“One of the most interesting study findings has to do with attitudes toward aging itself. Young middle-aged people (in their forties and fifties) with positive feelings about growing older- gaining wisdom, freedom from working, opportunities to travel and learn more- tended to enjoy better health, and better cognitive health later in life.” — Bill Gifford
I spend a lot of my day talking about how our attitudes impact our aging and health. Coming from a young person, I get a lot of dirty looks and people telling me I don't understand reality.
But this isn’t just some delusional thinking coming from what I would like aging to be. No. Our attitudes and beliefs influencing our health as we age are actually backed by research.
The Baltimore Longitudinal Study of Aging is the longest-running study we have on aging today. It’s produced a huge volume of data that’s been sifted through by researchers to develop a...
A few weeks ago I stumbled across a copy of the book Spring Chicken: Stay Young Forever by Bill Gifford. I keep a running list of books related to health and aging, but this one wasn’t on my list and caught my eye. I’m so happy I picked it up. The comprehensive information in the book blew me away. I will summarize a little bit below but I highly recommend picking up a copy.
The author of the book, Bill Gifford, is a journalist who became curious about aging after watching the very different aging trajectories of his great uncle and his grandfather. How could two siblings live such drastically different lives? His great uncle was diagnosed with Alzheimer’s disease and died in his 70’s while his grandfather lived a very active and playful life, still farming into his 90’s when he suddenly passed from an infection.
Bill Gifford decided do a little investigating of his own. Why do we all age so differently? Is there a way to predict how we will...
In my years as a physical therapist and restorative exercise specialist helping adults age well, I’ve realized aging well has more to do with mindset than any lack of knowledge of health. The adults I encounter who age well both view aging as a positive experience and maintain a strong mind-body connection as they age. The clients I’ve worked with have inspired me to do a lot of research over the years on healthy aging and these quotes have all inspired me along the way. I hope they do the same for you.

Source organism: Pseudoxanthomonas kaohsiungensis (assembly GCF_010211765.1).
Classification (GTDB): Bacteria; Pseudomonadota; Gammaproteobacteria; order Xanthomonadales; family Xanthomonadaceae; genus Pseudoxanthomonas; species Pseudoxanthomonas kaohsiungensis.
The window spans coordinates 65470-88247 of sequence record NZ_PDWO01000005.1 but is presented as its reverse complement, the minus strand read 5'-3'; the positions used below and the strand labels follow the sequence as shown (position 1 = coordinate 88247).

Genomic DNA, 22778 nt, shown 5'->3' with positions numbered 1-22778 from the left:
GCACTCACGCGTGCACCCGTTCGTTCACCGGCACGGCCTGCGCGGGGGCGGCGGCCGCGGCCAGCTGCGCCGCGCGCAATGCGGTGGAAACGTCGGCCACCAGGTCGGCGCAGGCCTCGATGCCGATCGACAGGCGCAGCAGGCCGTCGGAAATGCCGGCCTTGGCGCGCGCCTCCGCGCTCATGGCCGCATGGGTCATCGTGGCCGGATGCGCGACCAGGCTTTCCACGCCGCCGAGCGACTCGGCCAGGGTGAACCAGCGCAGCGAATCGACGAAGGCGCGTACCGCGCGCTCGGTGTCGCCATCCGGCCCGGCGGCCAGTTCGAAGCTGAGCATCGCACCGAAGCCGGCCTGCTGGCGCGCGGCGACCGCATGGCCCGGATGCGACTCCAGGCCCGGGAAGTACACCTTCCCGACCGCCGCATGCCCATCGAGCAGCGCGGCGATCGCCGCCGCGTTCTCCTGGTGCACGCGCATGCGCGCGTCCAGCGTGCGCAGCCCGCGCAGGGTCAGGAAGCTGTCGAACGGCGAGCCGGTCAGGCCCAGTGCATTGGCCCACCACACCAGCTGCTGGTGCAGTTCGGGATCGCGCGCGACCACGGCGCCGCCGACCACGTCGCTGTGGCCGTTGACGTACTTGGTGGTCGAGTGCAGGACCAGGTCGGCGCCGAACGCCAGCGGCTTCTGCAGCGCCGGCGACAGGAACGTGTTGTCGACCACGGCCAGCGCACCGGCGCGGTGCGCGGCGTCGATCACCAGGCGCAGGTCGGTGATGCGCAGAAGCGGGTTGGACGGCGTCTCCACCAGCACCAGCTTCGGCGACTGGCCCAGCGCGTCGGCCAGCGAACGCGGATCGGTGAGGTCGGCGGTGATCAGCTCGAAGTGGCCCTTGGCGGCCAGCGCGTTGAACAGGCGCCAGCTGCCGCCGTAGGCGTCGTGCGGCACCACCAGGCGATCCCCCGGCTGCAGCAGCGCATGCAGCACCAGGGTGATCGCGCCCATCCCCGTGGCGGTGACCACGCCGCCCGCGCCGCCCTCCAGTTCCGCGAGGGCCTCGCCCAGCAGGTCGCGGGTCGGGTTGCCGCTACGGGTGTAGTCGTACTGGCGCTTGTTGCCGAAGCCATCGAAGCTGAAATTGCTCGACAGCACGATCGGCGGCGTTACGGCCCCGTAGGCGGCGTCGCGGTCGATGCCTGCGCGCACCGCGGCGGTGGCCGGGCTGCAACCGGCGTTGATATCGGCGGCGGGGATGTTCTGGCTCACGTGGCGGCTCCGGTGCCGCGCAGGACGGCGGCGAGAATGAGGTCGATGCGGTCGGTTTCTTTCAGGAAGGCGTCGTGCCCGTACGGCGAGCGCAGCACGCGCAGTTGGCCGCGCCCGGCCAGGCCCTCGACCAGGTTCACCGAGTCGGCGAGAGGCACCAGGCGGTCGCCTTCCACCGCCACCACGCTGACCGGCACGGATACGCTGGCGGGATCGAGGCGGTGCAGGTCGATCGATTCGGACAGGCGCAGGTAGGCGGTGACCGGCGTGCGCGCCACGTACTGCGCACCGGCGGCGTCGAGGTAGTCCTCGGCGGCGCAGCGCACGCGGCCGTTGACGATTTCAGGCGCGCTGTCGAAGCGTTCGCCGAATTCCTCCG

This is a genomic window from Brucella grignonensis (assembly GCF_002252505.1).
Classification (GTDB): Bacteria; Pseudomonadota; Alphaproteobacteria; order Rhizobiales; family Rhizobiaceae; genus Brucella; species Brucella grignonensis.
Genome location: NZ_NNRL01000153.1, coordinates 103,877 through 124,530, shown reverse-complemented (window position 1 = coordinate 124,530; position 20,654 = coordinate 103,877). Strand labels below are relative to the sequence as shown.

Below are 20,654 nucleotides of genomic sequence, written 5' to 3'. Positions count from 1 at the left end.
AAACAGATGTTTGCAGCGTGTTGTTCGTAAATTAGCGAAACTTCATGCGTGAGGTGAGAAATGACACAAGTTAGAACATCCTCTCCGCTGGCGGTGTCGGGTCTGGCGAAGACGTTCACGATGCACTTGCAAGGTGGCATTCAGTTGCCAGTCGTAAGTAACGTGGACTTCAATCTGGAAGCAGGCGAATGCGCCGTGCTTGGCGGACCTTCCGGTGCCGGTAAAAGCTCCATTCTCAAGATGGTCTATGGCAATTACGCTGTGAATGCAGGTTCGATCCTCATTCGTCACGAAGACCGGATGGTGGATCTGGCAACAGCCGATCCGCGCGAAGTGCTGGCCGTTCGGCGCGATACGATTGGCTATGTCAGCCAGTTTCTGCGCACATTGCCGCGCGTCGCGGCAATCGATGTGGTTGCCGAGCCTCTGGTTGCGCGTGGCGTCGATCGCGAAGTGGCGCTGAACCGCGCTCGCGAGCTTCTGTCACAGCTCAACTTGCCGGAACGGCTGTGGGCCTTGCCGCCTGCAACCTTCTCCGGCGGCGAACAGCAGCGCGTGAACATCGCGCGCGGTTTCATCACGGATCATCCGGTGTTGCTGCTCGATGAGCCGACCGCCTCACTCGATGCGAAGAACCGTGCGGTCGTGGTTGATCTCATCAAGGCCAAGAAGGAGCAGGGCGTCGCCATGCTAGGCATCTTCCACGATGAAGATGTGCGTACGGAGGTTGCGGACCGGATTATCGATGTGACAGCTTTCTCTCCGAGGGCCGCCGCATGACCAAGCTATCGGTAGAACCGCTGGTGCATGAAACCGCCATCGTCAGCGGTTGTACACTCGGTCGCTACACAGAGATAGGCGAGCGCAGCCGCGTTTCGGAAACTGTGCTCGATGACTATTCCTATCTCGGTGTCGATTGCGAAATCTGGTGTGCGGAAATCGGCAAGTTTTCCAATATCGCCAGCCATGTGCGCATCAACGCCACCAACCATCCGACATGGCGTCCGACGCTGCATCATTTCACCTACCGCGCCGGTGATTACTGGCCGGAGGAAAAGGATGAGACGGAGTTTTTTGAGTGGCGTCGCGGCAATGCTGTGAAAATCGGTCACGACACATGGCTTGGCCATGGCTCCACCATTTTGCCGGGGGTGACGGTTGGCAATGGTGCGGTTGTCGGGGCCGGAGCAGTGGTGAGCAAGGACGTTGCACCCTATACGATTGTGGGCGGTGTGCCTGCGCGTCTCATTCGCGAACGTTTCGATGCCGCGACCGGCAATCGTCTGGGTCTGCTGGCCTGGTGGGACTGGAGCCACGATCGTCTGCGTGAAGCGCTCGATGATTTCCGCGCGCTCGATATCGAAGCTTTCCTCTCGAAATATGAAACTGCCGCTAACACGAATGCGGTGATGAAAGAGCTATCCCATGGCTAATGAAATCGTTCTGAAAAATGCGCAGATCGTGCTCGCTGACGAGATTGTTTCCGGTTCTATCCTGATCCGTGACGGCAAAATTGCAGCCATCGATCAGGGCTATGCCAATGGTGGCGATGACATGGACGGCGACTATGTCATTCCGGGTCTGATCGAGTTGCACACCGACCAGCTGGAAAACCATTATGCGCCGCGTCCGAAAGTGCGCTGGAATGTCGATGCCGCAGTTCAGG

“Becoming an Old Person in Training makes it easier to think critically about what age means in this society and the forces at work behind depictions of older people as useless and pathetic. Shame can damage self-esteem and quality of life as much as externally imposed stereotyping. Becoming an Old Person in Training is a political act, because it derails this shame and self-loathing. It undoes the “otherness” that powers ageism (and...
“Becoming an Old Person in Training makes it easier to think critically about what age means in this society and the forces at work behind depictions of older people as useless and pathetic.” -Ashton Applewhite
When most people talk about aging, they portray this picture of decline. Hold onto this misguided belief the best years are behind them. Sadly the anti-aging message is pervasive in our society. And the increasing rates of social isolation among older adults speaks volumes about our views on aging.
But what if instead, we looked at aging as a time of growth? How drastically does that change this image?
There isn’t something specific about aging that causes a state of decline. Your beliefs are what cause change with age. Nothing more. By telling ourselves we've gotten "too old to..." we initiate the process of decline. If we'd just admit that yes, we are in fact getting older, embrace this fact, and view aging as an opportunity for further growth we’d...
“Ageism is prejudice against our own future selves.” -Ashton Applewhite
We see the phrase “anti-aging” everywhere. It’s obviously at the forefront of everyone’s minds.
But newsflash: we’re all aging.
There isn’t anything you can do to stop it.
And yet all we hear about are the negative aspects of aging. And this constant push to try to put a stop to a process that’s an inevitable aspect of life.
It’s become painfully apparent we live in an ageist society.
If you look around, you’ll notice a pattern. Of all the advertising to buy products or services to “hide” the fact that we’re aging.
And the real danger here is our thought patterns dictate our actions. Both our individual actions and the actions of society. When you take a look around, it becomes obvious we’ve structured world to discriminate against older adults. This TED Talk on ageism by Ashton Applewhite sums this up perfectly.